Compare and contrast these two good books published by Verso in London and New York.
news | 2008.02.17 | book production
Good evening, Mrs Craven, the collection of Mollie Panter-Downes’s stories written during the Second World War and published originally in The New Yorker, then collected in 1999 by Persephone Books (London), has just been reissued in their ‘Classics’ series.
As any long-term reader and watcher of Penguin Books knows, the company has always cultivated its own history, seizing the chance of an anniversary to make an exhibition or put out a book celebrating its own story. And, as with any history, a full account – one that takes in the downsides and the incoherencies and failures – is always more interesting, as well as truer, than a story that looks just at the high sunlit pastures. This more rounded account will also be more complimentary than the bland self-celebration: one sees the great achievements in the context of difficulties overcome.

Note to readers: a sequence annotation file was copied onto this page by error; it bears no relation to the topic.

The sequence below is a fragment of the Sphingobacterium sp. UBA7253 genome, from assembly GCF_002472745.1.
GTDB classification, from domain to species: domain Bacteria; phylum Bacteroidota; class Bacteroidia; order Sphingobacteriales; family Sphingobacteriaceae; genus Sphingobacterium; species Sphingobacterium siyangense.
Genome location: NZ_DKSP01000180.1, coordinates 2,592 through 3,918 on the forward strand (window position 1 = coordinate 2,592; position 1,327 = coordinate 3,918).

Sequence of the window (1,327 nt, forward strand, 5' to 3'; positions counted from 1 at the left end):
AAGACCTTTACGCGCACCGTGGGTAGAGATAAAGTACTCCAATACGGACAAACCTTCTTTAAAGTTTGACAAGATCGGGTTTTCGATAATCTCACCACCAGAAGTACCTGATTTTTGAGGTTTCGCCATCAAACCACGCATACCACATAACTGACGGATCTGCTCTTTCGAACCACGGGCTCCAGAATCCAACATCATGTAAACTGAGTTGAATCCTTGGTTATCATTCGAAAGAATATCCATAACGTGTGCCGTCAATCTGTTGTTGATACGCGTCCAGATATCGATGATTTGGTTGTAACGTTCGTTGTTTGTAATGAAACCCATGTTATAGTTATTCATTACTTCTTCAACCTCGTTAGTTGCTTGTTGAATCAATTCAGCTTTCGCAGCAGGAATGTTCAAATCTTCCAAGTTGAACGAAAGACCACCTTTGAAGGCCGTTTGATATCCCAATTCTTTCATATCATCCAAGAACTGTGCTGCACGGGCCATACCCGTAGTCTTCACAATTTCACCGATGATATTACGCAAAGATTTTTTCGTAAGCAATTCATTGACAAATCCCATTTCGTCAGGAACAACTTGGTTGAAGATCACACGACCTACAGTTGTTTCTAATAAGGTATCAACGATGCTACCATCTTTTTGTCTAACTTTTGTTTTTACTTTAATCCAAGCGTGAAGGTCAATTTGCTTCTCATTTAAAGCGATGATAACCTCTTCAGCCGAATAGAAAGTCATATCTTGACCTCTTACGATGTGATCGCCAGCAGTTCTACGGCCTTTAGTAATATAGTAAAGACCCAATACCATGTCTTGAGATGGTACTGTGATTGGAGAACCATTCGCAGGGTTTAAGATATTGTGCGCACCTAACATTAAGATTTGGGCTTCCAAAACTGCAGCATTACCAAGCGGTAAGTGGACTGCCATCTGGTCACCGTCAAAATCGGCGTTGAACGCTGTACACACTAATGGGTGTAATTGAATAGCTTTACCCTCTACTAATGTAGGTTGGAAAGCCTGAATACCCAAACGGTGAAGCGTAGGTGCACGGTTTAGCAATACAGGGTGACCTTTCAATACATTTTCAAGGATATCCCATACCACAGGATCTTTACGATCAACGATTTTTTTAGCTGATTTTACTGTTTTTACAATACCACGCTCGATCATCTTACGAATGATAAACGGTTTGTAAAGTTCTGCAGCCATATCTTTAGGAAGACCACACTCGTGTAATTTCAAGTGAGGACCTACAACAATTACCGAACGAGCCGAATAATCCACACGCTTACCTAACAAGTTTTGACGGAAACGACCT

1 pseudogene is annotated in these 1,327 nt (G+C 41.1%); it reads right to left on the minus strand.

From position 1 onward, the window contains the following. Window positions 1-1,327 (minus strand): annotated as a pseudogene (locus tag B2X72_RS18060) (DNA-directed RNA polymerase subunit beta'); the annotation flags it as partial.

On 15 November a presentation of the new ‘Historical-Critical Edition’ of Franz Kafka’s writings will take place at the Sheldonian Theatre in Oxford, followed by a panel (and open) discussion. On display will be some of the manuscripts concerned. The occasion is convened by the Bodleian Library, which has key holdings of Kafka manuscripts. The edition itself is edited by Roland Reuß and Peter Staengle of the Institut für Textkritik at Heidelberg. For details of the event, see here and here.
The Zurich Bible was published in a new translation this year. This is the Bible in its Swiss-Protestant text, first published in 1531. Not only is it a bestseller (26,000 copies sold since June), but it must be one of the best-looking and best-made books published anywhere for some time. Some bare statistics of the edition shown here hint at its qualities: weighs 1 kg, page size is 20×13 cm, number of pages is 1,950. This edition sells for €13.80.